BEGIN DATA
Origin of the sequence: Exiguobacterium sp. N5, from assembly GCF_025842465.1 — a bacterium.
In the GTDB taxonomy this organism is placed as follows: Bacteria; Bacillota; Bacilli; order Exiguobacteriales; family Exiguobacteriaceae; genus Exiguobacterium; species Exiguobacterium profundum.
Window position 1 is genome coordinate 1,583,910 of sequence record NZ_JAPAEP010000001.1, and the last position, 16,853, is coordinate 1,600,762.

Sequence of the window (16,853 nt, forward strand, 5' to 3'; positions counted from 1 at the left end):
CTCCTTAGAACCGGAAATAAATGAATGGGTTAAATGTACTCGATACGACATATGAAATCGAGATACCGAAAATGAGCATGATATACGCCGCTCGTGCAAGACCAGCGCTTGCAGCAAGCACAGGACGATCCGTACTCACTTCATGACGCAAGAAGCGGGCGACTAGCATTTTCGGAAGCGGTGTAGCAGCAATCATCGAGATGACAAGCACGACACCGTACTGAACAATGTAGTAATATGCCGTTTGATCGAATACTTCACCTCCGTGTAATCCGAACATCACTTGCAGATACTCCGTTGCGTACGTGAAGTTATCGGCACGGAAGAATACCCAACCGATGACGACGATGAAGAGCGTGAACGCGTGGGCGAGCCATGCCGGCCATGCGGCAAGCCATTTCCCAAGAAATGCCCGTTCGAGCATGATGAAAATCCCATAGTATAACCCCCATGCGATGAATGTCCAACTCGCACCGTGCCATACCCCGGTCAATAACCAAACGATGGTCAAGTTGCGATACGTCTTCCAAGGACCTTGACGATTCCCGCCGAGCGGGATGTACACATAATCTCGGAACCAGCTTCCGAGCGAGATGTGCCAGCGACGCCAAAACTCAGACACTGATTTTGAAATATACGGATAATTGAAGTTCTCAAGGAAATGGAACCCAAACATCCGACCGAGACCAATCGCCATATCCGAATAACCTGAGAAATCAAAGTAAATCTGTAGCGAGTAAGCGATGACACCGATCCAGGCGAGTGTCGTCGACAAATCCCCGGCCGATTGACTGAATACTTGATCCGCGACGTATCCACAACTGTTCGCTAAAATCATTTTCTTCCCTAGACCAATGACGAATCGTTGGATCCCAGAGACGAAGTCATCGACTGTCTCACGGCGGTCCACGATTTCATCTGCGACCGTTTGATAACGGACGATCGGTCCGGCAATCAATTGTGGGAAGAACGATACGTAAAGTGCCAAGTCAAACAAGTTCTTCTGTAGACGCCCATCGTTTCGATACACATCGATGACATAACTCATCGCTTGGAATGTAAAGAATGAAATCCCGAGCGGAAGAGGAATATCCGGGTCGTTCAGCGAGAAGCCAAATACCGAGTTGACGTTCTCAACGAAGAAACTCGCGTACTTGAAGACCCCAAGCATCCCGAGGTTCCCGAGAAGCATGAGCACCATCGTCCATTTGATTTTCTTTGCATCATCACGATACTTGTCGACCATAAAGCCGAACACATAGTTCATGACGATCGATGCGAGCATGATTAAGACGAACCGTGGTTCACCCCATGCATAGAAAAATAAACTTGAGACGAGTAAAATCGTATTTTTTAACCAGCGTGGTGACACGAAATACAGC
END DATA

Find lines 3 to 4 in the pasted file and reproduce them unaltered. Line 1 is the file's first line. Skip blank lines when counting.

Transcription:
Window position 1 is genome coordinate 1,583,910 of sequence record NZ_JAPAEP010000001.1, and the last position, 16,853, is coordinate 1,600,762.

Sequence of the window (16,853 nt, forward strand, 5' to 3'; positions counted from 1 at the left end):